I have always thought these remarks of Freud to be inadequate, because they fail to distinguish between those who are consciously fearful and acting to protect themselves, those who are only unconsciously fearful and therefore unconsciously protecting themselves, and those who have gone so far into self-deception that they truly believe themselves to be acting in their own (intellectual) interest even while they are expressing how compromised their thinking is. A longish essay might be written by unraveling all the strands implicit in this tripartite distinction.

Of course, it was not only in religious matters that philosophers let their fear triumph over their philosophical reason. During the Cold War, Eastern Europe was dominated by political regimes that employed heavy-handed ideological coercion, and philosophy was perhaps the most compromised of all intellectual enterprises, since philosophy inevitably overlaps with any sphere of thought subject to ideological control.

In his famous essay, “The Power of the Powerless,” Vaclav Havel described this ideological control by appeal to the example of a green grocer:

The manager of a fruit-and-vegetable shop places in his window, among the onions and carrots, the slogan: “Workers of the world, unite!” Why does he do it? What is he trying to communicate to the world? Is he genuinely enthusiastic about the idea of unity among the workers of the world? Is his enthusiasm so great that he feels an irrepressible impulse to acquaint the public with his ideals? Has he really given more than a moment’s thought to how such a unification might occur and what it would mean?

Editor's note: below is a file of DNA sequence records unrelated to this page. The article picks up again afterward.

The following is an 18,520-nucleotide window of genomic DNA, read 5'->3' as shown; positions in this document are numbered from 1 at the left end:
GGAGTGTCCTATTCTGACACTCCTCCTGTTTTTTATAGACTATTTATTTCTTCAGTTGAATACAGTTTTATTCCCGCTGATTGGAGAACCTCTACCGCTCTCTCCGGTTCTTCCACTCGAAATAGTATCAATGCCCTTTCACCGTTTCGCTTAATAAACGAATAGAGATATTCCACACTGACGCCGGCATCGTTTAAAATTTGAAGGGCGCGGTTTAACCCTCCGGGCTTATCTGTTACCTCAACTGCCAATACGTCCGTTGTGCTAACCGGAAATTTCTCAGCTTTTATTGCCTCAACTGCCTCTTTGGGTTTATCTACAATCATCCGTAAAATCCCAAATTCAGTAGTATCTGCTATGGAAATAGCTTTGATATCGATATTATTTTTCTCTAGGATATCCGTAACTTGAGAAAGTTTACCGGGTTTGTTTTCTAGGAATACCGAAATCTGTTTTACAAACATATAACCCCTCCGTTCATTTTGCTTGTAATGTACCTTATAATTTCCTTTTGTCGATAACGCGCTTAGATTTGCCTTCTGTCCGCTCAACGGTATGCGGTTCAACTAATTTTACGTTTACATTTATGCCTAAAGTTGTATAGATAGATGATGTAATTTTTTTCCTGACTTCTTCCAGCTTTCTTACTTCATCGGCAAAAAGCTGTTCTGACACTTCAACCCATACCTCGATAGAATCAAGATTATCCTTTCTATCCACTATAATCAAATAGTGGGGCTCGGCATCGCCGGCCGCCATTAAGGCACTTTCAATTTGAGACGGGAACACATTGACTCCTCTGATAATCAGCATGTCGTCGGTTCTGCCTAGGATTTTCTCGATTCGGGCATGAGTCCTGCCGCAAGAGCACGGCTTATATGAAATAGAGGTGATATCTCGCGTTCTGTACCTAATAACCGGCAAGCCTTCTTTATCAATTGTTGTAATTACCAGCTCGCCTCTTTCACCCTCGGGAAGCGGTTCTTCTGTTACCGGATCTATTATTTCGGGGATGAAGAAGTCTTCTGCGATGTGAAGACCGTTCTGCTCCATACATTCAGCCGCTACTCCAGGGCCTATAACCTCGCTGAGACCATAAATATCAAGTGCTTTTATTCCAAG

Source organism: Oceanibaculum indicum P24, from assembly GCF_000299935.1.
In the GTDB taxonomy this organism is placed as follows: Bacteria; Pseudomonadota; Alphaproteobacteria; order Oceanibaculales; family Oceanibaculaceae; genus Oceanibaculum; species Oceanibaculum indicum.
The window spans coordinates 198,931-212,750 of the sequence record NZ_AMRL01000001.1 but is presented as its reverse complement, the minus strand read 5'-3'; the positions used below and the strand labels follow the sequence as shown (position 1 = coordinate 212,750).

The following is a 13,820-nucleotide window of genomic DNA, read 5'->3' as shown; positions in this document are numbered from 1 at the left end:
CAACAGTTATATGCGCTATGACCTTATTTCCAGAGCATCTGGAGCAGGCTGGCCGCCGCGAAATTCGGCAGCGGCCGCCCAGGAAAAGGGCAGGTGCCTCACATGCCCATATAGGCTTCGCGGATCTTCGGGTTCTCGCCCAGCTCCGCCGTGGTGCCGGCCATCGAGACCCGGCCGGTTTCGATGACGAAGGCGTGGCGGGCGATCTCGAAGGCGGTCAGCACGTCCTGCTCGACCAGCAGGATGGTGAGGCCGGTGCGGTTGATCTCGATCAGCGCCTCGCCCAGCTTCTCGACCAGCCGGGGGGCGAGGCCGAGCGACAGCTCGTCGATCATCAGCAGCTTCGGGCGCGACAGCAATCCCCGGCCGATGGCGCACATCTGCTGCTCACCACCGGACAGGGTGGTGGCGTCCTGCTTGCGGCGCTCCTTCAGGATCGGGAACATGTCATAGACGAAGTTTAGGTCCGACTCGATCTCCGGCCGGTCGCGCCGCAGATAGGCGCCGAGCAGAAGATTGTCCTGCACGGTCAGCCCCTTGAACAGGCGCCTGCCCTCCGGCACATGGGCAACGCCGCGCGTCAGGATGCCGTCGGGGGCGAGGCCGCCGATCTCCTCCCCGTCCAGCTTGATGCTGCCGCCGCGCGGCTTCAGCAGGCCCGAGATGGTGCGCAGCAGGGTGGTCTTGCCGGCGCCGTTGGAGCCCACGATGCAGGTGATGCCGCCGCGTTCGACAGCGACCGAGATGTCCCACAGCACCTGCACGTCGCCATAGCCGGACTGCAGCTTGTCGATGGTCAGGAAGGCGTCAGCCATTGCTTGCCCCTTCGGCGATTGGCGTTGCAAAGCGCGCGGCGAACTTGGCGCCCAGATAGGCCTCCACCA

Obviously the greengrocer is indifferent to the semantic content of the slogan on exhibit; he does not put the slogan in his window from any personal desire to acquaint the public with the ideal it expresses. This, of course, does not mean that his action has no motive or significance at all, or that the slogan communicates nothing to anyone. The slogan is really a sign, and as such it contains a subliminal but very definite message. Verbally, it might be expressed this way: “I, the greengrocer X, live here and I know what I must do. I behave in the manner expected of me. I can be depended upon and am beyond reproach. I am obedient and therefore I have the right to be left in peace.” This message, of course, has an addressee: it is directed above, to the greengrocer’s superior, and at the same time it is a shield that protects the greengrocer from potential informers. The slogan’s real meaning, therefore, is rooted firmly in the greengrocer’s existence. It reflects his vital interests. But what are those vital interests?